Costs of Chronic Disease Management for Newly Insured Adults
Department of Family and Preventive Medicine, University of California-San Diego, La Jolla, CA 92093, USA. Medical care
(Impact Factor: 3.23).
04/2011; 49(9):e22-7. DOI: 10.1097/MLR.0b013e318215d280
Healthcare reform will result in substantial numbers of newly insured, low-income adults with chronic conditions. This paper examines the costs of a chronic disease management program among newly insured adults with diabetes and/or hypertension.
Low-income adults with diabetes and/or hypertension were provided County-sponsored health insurance coverage and access to disease management. Health econometric methods were used to compare costs among participants in disease management to nonparticipants, both overall and in comparison between those who were newly insured versus previously insured under an alternative County-sponsored insurance product. Costs were also compared between those who qualified for County-sponsored coverage due to diabetes versus hypertension.
Annual inpatient costs were $1260 lower, and outpatient costs were $723 greater, among participants in disease management (P<0.001 each). Participants in disease management without previous County-sponsored coverage had higher pharmacy costs ($154, P=0.002) than nonparticipants; whereas participants with diabetes had marginally significant lower overall costs compared with nonparticipants ($-685, P=0.070).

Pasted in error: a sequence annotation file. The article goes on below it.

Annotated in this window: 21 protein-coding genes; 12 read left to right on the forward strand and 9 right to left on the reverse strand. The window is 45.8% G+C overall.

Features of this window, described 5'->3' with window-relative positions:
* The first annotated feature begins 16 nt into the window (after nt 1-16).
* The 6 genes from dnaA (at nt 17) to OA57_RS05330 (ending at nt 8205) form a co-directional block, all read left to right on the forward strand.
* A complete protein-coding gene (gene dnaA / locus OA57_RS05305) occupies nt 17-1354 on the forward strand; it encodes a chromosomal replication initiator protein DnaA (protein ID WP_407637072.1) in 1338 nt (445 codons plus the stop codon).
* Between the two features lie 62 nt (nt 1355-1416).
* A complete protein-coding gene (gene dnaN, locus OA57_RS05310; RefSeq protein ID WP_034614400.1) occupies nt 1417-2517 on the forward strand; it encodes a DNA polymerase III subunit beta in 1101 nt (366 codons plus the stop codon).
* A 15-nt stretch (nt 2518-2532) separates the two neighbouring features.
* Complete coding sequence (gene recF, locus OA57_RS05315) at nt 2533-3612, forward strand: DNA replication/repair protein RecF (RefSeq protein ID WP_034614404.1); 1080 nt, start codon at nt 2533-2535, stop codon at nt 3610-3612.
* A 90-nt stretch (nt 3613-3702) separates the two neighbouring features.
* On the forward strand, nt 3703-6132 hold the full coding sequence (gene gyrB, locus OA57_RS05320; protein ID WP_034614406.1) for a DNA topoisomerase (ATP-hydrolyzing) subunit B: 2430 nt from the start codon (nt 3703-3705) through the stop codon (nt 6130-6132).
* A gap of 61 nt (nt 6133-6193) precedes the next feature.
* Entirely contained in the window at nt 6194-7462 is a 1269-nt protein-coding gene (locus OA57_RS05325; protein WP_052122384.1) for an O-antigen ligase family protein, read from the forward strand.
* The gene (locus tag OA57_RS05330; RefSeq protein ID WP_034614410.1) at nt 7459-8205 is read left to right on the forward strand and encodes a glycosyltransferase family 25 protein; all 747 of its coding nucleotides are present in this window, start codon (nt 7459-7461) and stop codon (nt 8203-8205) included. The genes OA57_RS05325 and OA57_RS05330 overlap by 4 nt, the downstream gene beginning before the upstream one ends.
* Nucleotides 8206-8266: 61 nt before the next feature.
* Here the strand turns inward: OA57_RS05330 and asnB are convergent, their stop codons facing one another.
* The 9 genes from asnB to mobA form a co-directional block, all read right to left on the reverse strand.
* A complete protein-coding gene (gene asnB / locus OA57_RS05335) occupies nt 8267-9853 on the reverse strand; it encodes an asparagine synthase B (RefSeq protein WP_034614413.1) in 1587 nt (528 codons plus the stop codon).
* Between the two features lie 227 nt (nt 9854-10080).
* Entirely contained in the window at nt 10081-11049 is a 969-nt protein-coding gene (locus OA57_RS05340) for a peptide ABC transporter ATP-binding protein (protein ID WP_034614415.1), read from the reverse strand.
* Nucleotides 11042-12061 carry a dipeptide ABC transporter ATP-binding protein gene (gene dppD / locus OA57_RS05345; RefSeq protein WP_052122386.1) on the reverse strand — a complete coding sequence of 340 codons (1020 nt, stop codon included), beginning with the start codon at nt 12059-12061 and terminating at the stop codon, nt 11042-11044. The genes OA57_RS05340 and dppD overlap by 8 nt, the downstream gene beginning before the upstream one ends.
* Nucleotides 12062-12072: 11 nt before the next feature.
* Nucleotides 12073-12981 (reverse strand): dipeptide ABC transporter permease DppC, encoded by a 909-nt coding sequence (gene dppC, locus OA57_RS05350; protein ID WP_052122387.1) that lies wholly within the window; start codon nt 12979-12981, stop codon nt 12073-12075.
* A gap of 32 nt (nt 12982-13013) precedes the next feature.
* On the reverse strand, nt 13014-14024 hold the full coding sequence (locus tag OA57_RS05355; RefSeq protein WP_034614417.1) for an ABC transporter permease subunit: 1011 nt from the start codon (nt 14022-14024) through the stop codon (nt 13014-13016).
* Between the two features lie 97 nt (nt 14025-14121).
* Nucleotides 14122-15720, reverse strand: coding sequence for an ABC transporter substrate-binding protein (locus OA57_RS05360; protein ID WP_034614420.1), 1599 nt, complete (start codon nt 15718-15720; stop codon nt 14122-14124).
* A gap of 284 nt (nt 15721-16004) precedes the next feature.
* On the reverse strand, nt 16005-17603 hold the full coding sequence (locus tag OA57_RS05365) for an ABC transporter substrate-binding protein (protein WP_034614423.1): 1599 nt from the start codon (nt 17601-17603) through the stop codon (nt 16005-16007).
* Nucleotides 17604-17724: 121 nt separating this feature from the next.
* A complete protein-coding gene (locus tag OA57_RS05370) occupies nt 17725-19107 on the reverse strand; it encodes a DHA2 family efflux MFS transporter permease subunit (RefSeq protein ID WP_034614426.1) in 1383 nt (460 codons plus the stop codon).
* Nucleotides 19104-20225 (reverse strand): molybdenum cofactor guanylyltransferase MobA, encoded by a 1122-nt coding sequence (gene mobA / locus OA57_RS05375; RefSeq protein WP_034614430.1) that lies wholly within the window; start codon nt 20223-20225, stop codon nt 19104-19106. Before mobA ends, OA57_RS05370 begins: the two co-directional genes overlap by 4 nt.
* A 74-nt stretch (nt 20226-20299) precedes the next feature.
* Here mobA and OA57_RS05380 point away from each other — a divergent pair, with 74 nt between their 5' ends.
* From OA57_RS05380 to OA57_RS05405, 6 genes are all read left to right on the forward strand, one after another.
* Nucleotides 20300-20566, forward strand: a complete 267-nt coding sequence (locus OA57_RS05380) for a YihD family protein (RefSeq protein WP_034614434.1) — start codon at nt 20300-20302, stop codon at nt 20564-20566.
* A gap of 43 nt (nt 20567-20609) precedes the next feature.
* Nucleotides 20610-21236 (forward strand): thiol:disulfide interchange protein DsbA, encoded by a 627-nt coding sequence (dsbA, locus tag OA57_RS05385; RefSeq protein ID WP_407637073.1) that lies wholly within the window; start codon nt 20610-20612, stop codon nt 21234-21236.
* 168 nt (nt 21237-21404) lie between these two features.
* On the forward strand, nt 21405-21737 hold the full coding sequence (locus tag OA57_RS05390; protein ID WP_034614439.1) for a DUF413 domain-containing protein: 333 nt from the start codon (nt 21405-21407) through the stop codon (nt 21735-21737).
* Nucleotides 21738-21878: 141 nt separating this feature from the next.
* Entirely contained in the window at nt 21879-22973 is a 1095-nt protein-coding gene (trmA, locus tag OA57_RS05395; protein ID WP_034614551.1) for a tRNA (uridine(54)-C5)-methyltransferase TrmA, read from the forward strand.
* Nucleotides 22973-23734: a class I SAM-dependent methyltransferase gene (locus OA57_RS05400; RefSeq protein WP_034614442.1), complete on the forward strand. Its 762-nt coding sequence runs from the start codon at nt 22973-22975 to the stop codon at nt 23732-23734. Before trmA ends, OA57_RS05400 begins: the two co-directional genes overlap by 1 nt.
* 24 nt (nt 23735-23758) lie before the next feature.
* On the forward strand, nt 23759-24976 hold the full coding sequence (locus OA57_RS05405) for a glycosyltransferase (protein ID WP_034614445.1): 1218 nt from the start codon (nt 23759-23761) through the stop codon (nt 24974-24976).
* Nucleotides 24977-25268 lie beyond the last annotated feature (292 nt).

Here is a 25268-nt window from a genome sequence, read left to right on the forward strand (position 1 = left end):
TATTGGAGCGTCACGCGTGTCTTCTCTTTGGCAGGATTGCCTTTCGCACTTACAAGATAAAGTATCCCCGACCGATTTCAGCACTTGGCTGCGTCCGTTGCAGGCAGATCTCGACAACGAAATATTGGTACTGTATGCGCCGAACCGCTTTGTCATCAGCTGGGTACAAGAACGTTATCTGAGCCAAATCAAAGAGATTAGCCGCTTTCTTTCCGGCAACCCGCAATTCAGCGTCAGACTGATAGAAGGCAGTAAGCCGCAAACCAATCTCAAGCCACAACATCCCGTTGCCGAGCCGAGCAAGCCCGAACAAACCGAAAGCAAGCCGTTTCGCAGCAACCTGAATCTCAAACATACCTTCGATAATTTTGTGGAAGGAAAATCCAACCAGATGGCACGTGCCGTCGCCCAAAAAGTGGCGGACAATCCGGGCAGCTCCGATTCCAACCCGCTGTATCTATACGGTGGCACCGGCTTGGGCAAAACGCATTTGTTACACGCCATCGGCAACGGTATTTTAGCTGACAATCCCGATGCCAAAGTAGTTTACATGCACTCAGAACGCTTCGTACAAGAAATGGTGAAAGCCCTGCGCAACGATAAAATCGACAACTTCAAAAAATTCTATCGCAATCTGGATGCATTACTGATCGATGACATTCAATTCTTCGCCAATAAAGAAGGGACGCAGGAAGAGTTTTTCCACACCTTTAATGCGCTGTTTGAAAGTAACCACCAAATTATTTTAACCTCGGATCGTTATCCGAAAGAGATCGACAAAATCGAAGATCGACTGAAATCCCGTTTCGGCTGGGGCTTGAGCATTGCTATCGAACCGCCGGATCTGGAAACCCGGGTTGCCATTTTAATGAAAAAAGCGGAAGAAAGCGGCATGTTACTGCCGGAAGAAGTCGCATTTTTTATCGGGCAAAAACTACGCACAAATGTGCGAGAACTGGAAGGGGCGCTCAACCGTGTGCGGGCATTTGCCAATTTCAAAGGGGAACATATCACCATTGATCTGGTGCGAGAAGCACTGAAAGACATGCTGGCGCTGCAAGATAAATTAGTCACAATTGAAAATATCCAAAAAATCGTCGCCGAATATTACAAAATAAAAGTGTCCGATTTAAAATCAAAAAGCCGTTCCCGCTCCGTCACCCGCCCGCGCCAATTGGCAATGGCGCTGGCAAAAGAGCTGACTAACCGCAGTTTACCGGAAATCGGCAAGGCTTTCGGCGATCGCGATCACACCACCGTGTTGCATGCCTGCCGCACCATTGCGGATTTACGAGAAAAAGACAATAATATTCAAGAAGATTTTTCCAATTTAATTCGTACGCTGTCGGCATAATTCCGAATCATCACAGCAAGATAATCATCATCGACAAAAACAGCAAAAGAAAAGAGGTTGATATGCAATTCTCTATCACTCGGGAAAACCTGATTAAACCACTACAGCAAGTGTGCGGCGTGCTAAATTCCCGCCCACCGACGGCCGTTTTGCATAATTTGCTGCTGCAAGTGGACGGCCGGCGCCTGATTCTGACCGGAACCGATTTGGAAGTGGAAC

Disease management was successful in increasing the use of outpatient services among participants. The offsetting costs of the program suggest that disease management should be considered for some newly insured populations, especially for adults with diabetes.
Available from: ncbi.nlm.nih.gov
Diabetes care 11/2011; 34(11):2486-7. DOI:10.2337/dc11-1335 · 8.42 Impact Factor
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ABSTRACT: Medicaid's key role in financing diabetes care will grow when many low-income uninsured people with diabetes gain eligibility to the program in 2014 under the Affordable Care Act. Using a national data set to describe current health care use and spending among the nonelderly, low-income adult population, we found that adult Medicaid beneficiaries with diabetes had total annual per capita health expenditures more than three times higher ($14,229 versus $4,568) than those of adult beneficiaries without diabetes. At the same time, Medicaid facilitates financial protection and care access among beneficiaries with diabetes. Low-income adults with diabetes who were uninsured used fewer services, spent more out of pocket, and reported worse access than did their peers who were covered by Medicaid. Uninsured adults with diabetes who gain Medicaid coverage under health reform are likely to enter the program with unmet needs, and coverage is likely to result in both improved access and increased use of health care.
Health Affairs 01/2012; 31(1):159-67. DOI:10.1377/hlthaff.2011.0903 · 4.97 Impact Factor
Clinical Diabetes 10/2012; 30(4):156-163. DOI:10.2337/diaclin.30.4.156
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